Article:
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IT IS clear that the financial class is intensely worried about the consequences of a no-deal Brexit.
Yet the signs are that it may well be more worried about the prospects of a general election in which Jeremy Corbyn’s Labour has a fighting chance.
After weeks of nervous Johnson-related headlines, the FT led with a Labour-baiting story proclaiming that the party’s proposals to transfer share ownership to workers “would cost UK companies £300 billion.”
It is difficult to make Corbyn look aggressive and steely-eyed, but hats off to the FT’s photoshop team for achieving just this with the image that accompanied this story.
Reading between the lines, the story was concocted from a report commissioned by Britain’s — perhaps the world’s — largest corporate law firm, Clifford Chance.
The report claimed that Labour’s proposed transfer of £300 billion worth of shares to workers (the equivalent of 10 per cent of stock) in 7,000 of the largest companies, combined with — horror of horrors — a “right to buy scheme” for private rental tenants, would be “one of the biggest raids on the private sector in a Western democracy.”
Not only that, said Clifford Chance partner Dan Neidle, it would provoke “litigation from aggrieved companies and shareholders.”
Neidle was merely echoing last month’s warning in the FT of corporate litigation against Labour’s plans to nationalise utilities.
No prizes for guessing exactly who would be first in line to represent those litigious companies in the British courts and the international tribunals.
Of course, £300bn worth of shares is not an insignificant amount. But if we were to set the cost of this proposal against just one year of surplus made by corporate shareholders in the UK, it begins to look like a very modest proposal.
Indeed, a cost of £300bn is far less than the combined value of profits and share dividends in the top 100 companies projected for this year.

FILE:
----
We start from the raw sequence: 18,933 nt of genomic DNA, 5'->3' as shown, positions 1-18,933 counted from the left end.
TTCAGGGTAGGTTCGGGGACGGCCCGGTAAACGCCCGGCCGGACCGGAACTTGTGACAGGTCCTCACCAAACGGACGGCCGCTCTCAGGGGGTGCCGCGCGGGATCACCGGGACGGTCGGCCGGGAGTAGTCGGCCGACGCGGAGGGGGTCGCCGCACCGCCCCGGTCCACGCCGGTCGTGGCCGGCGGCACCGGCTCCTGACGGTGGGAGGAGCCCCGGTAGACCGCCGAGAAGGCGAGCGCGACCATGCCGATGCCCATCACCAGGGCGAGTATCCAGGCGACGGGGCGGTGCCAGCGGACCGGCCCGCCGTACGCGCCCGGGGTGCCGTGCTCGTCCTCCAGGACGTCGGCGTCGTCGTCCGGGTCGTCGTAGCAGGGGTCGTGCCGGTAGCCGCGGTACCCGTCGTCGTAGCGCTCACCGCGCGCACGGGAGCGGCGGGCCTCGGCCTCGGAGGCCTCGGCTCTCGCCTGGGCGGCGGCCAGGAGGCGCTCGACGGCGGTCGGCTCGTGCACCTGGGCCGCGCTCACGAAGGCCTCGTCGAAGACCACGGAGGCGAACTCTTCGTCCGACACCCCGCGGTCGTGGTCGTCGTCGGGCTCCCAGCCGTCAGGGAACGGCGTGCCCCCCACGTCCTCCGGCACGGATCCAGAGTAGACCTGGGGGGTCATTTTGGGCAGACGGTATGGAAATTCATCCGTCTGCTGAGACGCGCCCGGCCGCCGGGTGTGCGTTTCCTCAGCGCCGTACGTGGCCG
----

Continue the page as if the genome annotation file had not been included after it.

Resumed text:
While the rest of the country continues to reel from the fallout of the bank bailout and the austerity measures that the majority are paying very dearly for — some with their lives — it is boom time for shareholders in British companies.
Share dividends in 2018 hit record highs. Last year, the average UK dividend yield (the payout calculated as a proportion of share price) hit 4.8 per cent, the highest since 1989.
This year, it is set to remain well above average. A number of big firms are in such a good position they have been paying out extra “special dividends” this year.
RBS dished out £903 million and Rio Tinto, the mining group, $1bn in special dividends.
The cost of Labour’s proposal adds up to less than a third of the £1 trillion allocated by the Treasury in the post-2008 bank bailout.
Although the Treasury ended up shelling out less, the bailout involved a much larger shift in wealth from the public to the private sector than that proposed by Labour in the opposite direction.
But it is not just the totals that count. If Labour was to begin to shift the balance of corporate power in this way, this would represent a progressive shift that would benefit the entire economy, rather than simply reinvesting in the financial elite.
The post-crash bailout involved a series of overpriced share purchases, direct payments and quantitative easing which virtually shovelled public resources straight into the pockets of financial shareholders, doing nothing to address the precarious nature of financial investment that brought the system to its knees in the first place.
Moving the money in the other direction, such as Positive Money’s idea of “quantitative easing for the people,” or Labour’s plans to dilute the financial power of corporate elites, is likely to provide social dividends for a much broader base of the population and make us more financially stable.
In truth the value of the transfer of shares to workers suggested by the Labour Party will not do much to shake the foundations of the City, or of shareholders across Britain.
It is, however, a step in the right direction, and a signal that there is an alternative to allowing a minority of elite shareholders and anonymous, unaccountable financial institutions to run the economy and the planet into the ground.
David Whyte is a professor of socio-legal studies, and is working on a new research project for the Institute of Employment Rights: “Employment Rights and the Shareholder” (with Ben Crawford, University of Liverpool and Aristea Koukiadaki, University of Manchester).
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